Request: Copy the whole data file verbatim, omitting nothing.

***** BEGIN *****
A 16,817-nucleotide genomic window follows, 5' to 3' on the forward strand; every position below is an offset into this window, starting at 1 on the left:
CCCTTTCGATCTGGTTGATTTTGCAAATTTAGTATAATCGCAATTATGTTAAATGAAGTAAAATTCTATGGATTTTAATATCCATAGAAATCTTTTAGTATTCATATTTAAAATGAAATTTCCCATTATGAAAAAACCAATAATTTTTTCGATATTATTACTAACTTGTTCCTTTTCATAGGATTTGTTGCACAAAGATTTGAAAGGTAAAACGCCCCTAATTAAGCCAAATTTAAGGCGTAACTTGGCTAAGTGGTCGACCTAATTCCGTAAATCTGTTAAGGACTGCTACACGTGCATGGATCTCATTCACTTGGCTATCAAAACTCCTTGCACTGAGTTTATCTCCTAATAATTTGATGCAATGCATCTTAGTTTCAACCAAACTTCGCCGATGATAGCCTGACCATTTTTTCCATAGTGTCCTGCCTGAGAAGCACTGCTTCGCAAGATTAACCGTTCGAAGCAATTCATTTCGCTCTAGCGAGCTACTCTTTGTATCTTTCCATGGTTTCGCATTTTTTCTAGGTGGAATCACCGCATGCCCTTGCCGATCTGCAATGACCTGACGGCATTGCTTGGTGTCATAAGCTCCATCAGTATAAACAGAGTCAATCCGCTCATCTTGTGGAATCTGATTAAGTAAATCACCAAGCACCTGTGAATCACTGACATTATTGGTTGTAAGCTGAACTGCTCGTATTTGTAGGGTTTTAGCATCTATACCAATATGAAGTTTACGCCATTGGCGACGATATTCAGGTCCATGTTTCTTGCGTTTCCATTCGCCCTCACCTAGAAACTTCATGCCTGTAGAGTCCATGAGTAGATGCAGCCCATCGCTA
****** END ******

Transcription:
A 16,817-nucleotide genomic window follows, 5' to 3' on the forward strand; every position below is an offset into this window, starting at 1 on the left:
CCCTTTCGATCTGGTTGATTTTGCAAATTTAGTATAATCGCAATTATGTTAAATGAAGTAAAATTCTATGGATTTTAATATCCATAGAAATCTTTTAGTATTCATATTTAAAATGAAATTTCCCATTATGAAAAAACCAATAATTTTTTCGATATTATTACTAACTTGTTCCTTTTCATAGGATTTGTTGCACAAAGATTTGAAAGGTAAAACGCCCCTAATTAAGCCAAATTTAAGGCGTAACTTGGCTAAGTGGTCGACCTAATTCCGTAAATCTGTTAAGGACTGCTACACGTGCATGGATCTCATTCACTTGGCTATCAAAACTCCTTGCACTGAGTTTATCTCCTAATAATTTGATGCAATGCATCTTAGTTTCAACCAAACTTCGCCGATGATAGCCTGACCATTTTTTCCATAGTGTCCTGCCTGAGAAGCACTGCTTCGCAAGATTAACCGTTCGAAGCAATTCATTTCGCTCTAGCGAGCTACTCTTTGTATCTTTCCATGGTTTCGCATTTTTTCTAGGTGGAATCACCGCATGCCCTTGCCGATCTGCAATGACCTGACGGCATTGCTTGGTGTCATAAGCTCCATCAGTATAAACAGAGTCAATCCGCTCATCTTGTGGAATCTGATTAAGTAAATCACCAAGCACCTGTGAATCACTGACATTATTGGTTGTAAGCTGAACTGCTCGTATTTGTAGGGTTTTAGCATCTATACCAATATGAAGTTTACGCCATTGGCGACGATATTCAGGTCCATGTTTCTTGCGTTTCCATTCGCCCTCACCTAGAAACTTCATGCCTGTAGAGTCCATGAGTAGATGCAGCCCATCGCTA